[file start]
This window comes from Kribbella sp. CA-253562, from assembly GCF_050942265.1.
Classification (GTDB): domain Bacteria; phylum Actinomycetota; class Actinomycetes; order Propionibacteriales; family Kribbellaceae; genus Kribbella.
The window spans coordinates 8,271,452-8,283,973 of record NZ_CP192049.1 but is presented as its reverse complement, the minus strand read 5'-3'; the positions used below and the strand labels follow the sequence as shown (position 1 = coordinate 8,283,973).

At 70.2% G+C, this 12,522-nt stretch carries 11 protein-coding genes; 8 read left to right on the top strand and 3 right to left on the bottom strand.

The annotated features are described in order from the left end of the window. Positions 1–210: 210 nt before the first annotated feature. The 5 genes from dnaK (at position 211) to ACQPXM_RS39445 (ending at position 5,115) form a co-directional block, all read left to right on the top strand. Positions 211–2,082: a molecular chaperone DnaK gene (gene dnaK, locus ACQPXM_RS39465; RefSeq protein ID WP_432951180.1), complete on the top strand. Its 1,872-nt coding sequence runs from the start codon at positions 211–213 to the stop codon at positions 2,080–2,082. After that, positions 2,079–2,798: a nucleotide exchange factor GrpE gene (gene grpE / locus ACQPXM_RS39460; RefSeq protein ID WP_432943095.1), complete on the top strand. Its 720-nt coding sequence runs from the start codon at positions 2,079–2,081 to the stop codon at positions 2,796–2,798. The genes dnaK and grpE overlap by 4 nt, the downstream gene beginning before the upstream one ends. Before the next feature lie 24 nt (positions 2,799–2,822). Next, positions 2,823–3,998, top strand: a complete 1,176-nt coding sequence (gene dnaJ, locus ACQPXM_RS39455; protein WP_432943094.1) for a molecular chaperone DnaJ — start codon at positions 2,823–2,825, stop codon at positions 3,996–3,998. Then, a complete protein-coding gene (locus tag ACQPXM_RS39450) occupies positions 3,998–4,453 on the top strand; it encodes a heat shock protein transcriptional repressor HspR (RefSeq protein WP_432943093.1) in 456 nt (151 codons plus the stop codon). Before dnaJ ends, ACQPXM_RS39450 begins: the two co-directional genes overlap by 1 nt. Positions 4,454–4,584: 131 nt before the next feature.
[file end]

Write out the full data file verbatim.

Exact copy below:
This window comes from Kribbella sp. CA-253562, from assembly GCF_050942265.1.
Classification (GTDB): domain Bacteria; phylum Actinomycetota; class Actinomycetes; order Propionibacteriales; family Kribbellaceae; genus Kribbella.
The window spans coordinates 8,271,452-8,283,973 of record NZ_CP192049.1 but is presented as its reverse complement, the minus strand read 5'-3'; the positions used below and the strand labels follow the sequence as shown (position 1 = coordinate 8,283,973).

At 70.2% G+C, this 12,522-nt stretch carries 11 protein-coding genes; 8 read left to right on the top strand and 3 right to left on the bottom strand.

The annotated features are described in order from the left end of the window. Positions 1–210: 210 nt before the first annotated feature. The 5 genes from dnaK (at position 211) to ACQPXM_RS39445 (ending at position 5,115) form a co-directional block, all read left to right on the top strand. Positions 211–2,082: a molecular chaperone DnaK gene (gene dnaK, locus ACQPXM_RS39465; RefSeq protein ID WP_432951180.1), complete on the top strand. Its 1,872-nt coding sequence runs from the start codon at positions 211–213 to the stop codon at positions 2,080–2,082. After that, positions 2,079–2,798: a nucleotide exchange factor GrpE gene (gene grpE / locus ACQPXM_RS39460; RefSeq protein ID WP_432943095.1), complete on the top strand. Its 720-nt coding sequence runs from the start codon at positions 2,079–2,081 to the stop codon at positions 2,796–2,798. The genes dnaK and grpE overlap by 4 nt, the downstream gene beginning before the upstream one ends. Before the next feature lie 24 nt (positions 2,799–2,822). Next, positions 2,823–3,998, top strand: a complete 1,176-nt coding sequence (gene dnaJ, locus ACQPXM_RS39455; protein WP_432943094.1) for a molecular chaperone DnaJ — start codon at positions 2,823–2,825, stop codon at positions 3,996–3,998. Then, a complete protein-coding gene (locus tag ACQPXM_RS39450) occupies positions 3,998–4,453 on the top strand; it encodes a heat shock protein transcriptional repressor HspR (RefSeq protein WP_432943093.1) in 456 nt (151 codons plus the stop codon). Before dnaJ ends, ACQPXM_RS39450 begins: the two co-directional genes overlap by 1 nt. Positions 4,454–4,584: 131 nt before the next feature.